During the last months of 2021, the Landscape Decisions Programme worked with established authors Emily Diamand and Patrick Laurie to offer a writing tuition course for farmers and land workers across Britain. Written in the Land offered eight applicants from across the UK support through a range of subjects designed to improve their skill as writers. The workshops were first devised as part of the Tipping Points project and Pen and Plough collaboration by Dr Pippa Marland at the University of Bristol.
Written in the Land was designed to complement the Landscape Decisions programme, placing a focus on the decisions made every day by those who live and work in rural places. Representations of the British countryside are often strangely contradictory. Rural landscapes can become an ideological battleground for issues of policy, media and culture, but despite their inherent familiarity, they are also frequently portrayed as belonging to a different world, with opaque systems of conventions and rules.
This sense of difference, the amorphous “non-urban” that surrounds the bulk of our population, has been heightened by a surge in popularity of writing which looks in at the countryside from the position of a visitor. It’s no coincidence that this kind of “nature writing” overlaps with travel writing, and while these writers respond to an important need for a predominantly urban UK majority, they also risk alienating voices which originate in rural landscapes. Of course, we don’t want to tear down the voices of nature writers, but balanced discussion requires counterargument and for that we need to amplify those voices which are so often spoken for, without speaking themselves.
In our deeply historied island, landscapes are artefacts created by the long partnership of human activity and natural processes, and rural livelihoods exist within structures and systems that may be many centuries old. Despite this, the decisions we take every day in the countryside do not always feel like a conscious or strategic movement. Decisions take a variety of forms, and some may be just a small part of plans determined decades, or even lifetimes, beforehand. Working through a daily list of small chores or tasks, an over-arching decision might seem vastly abstract; there isn’t always time to zoom out and consider the strategic meaning of an action when sheep are off to market in the morning and there’s paperwork to do.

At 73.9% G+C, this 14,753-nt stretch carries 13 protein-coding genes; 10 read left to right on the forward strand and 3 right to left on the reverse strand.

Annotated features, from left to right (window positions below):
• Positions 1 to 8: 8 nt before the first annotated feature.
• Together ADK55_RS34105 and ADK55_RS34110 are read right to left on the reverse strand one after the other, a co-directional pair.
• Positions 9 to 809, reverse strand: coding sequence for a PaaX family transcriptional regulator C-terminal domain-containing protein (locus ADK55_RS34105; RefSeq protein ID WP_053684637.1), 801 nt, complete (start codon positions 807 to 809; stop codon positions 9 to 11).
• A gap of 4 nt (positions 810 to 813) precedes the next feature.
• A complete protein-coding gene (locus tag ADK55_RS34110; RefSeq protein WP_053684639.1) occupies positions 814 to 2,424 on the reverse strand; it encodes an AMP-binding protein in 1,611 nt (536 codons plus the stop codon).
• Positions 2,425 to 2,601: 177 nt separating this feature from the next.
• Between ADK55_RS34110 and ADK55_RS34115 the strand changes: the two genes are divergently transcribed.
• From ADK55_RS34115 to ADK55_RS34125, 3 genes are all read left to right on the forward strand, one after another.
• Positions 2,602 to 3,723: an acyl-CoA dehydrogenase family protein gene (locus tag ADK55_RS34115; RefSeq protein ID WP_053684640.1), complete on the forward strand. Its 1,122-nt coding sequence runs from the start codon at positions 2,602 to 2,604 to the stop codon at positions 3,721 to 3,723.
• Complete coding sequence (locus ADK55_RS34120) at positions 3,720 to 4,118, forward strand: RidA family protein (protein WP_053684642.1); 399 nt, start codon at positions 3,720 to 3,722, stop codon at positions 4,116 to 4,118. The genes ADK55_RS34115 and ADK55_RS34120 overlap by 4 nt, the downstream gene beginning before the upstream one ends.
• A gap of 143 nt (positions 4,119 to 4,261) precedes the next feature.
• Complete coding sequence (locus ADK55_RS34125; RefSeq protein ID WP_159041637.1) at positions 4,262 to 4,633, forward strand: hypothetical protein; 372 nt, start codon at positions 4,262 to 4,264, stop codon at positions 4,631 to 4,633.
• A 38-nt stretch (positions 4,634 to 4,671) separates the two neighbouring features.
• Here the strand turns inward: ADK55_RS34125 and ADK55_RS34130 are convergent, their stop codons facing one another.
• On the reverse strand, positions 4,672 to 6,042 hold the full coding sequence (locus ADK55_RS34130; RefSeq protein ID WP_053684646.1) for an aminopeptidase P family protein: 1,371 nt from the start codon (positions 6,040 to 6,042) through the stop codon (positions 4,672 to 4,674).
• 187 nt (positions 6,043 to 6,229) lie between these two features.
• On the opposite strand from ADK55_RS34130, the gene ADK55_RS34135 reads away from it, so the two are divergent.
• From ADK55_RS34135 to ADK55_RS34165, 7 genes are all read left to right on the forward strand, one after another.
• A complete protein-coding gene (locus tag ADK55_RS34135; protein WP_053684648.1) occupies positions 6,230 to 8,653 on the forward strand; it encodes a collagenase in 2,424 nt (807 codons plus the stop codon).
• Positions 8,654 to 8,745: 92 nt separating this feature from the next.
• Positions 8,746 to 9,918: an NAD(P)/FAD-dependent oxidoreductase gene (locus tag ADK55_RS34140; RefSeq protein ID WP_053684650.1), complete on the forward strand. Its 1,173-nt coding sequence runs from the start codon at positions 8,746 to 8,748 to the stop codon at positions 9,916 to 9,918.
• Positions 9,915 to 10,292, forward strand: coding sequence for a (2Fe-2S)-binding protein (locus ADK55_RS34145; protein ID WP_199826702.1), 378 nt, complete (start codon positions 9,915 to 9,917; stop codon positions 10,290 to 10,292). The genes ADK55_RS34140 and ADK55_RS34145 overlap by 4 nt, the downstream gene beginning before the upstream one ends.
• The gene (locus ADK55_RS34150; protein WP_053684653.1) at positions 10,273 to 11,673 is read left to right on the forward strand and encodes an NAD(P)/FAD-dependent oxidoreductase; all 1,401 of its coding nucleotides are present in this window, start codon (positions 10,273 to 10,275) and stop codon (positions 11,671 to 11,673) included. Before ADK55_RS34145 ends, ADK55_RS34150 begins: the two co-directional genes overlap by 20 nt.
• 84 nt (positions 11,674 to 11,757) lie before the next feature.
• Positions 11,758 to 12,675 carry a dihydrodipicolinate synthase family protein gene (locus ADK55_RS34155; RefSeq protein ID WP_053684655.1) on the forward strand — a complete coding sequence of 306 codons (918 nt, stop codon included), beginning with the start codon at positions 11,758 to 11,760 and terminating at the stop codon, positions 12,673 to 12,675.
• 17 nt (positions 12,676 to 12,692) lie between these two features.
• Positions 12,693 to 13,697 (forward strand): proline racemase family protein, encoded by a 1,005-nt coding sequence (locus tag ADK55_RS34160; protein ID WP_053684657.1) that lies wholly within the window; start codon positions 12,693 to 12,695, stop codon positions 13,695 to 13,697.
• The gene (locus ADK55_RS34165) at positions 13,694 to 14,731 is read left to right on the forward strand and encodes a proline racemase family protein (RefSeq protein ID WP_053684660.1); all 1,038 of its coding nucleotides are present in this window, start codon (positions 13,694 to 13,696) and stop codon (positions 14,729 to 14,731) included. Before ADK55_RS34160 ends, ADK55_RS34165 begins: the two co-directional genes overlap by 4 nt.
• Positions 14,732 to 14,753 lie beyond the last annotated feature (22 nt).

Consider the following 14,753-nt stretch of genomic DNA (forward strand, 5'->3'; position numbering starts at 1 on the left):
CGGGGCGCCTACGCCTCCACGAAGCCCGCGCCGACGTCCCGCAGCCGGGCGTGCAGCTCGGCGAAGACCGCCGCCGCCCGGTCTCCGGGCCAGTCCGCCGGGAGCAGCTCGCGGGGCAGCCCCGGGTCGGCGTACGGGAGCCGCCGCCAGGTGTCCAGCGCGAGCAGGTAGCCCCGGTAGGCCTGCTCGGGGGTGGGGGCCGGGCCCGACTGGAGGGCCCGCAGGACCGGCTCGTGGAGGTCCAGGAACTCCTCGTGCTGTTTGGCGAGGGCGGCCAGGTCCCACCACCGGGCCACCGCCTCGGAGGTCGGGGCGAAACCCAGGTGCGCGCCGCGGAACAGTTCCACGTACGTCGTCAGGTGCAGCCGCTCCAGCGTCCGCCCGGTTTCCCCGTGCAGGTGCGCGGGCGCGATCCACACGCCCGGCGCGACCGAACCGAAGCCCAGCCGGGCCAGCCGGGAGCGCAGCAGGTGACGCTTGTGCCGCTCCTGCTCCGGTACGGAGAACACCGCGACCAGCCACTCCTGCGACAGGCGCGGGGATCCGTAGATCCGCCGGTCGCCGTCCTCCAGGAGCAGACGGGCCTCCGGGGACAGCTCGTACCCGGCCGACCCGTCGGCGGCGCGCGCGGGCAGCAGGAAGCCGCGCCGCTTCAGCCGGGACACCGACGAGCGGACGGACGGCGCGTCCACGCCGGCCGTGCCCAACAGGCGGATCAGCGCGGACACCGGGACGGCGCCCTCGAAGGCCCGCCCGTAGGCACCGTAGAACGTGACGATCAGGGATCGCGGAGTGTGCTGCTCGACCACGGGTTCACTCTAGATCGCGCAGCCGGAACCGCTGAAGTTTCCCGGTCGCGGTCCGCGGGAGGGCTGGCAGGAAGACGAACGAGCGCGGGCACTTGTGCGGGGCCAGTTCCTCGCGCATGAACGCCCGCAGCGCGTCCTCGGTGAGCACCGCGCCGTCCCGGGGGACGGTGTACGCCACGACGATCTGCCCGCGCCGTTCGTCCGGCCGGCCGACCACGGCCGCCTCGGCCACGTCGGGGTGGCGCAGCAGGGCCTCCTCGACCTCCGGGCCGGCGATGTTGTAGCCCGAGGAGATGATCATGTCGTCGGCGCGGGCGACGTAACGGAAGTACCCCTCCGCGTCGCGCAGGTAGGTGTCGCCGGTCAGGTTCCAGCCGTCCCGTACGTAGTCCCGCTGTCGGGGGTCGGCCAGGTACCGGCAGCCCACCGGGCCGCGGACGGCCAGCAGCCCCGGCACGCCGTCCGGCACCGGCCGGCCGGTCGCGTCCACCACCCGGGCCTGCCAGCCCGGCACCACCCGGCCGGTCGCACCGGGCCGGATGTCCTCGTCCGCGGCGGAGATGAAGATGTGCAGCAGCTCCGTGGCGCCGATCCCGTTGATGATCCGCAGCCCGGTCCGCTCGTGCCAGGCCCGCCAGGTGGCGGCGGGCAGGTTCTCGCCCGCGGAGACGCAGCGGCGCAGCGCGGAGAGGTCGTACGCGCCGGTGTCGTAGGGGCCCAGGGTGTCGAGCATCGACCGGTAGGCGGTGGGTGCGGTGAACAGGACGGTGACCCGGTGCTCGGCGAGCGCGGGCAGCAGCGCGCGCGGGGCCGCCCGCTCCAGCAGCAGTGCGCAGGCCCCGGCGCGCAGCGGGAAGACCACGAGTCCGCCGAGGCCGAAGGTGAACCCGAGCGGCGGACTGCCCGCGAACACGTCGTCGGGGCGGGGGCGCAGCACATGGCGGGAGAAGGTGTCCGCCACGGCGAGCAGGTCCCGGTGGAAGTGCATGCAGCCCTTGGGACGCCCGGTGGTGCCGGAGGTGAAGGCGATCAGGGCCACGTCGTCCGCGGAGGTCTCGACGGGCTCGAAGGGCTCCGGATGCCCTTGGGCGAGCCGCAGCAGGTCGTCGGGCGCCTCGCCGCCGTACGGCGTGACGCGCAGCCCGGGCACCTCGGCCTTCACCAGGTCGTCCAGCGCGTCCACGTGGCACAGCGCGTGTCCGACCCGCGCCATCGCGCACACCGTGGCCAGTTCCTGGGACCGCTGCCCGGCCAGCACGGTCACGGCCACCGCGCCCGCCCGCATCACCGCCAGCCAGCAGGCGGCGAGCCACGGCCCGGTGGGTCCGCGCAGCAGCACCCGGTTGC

The literal experience of landscape decision-making is frequently balanced against more immediate concerns, while also having complex roots in history, tradition, family and connection to place. Such decisions cannot always be expressed in the formal language of policy and evidence, or even cause and effect, instead they shift into the worlds of feeling, of rightness, of what needs to be done. They are no less valid for that, and Written in the Land is our contribution to developing the skills required to articulate the rationales that underpin them.
The pieces in this exhibition explore the varifocal experience of living and working in landscapes, of big issues and small decisions. Andy Roberts examines the root of his decision to step from suburban living into a life embedded in the countryside. Carey Coombs’ extract gives a snapshot of what it is to be an older farmer who has handed decision-making to a younger generation. Emma Hillier lays out the tension and strain of official decision-making when it might mean the destruction of your livestock. Jamie Forman takes us back to his childhood and the reality of a farming life, as opposed to the urban perception. Tom Dutson talks us through his landscape, reminding us how much we share the landscape with other forms of life making their own decisions. Kevin Ford vividly describes the exhausting and exhilarating decision after decision that is required at lambing time. Harry McKerchar brings us his lifetime of veterinary experience and humour, showing us that events can also be determined by chance.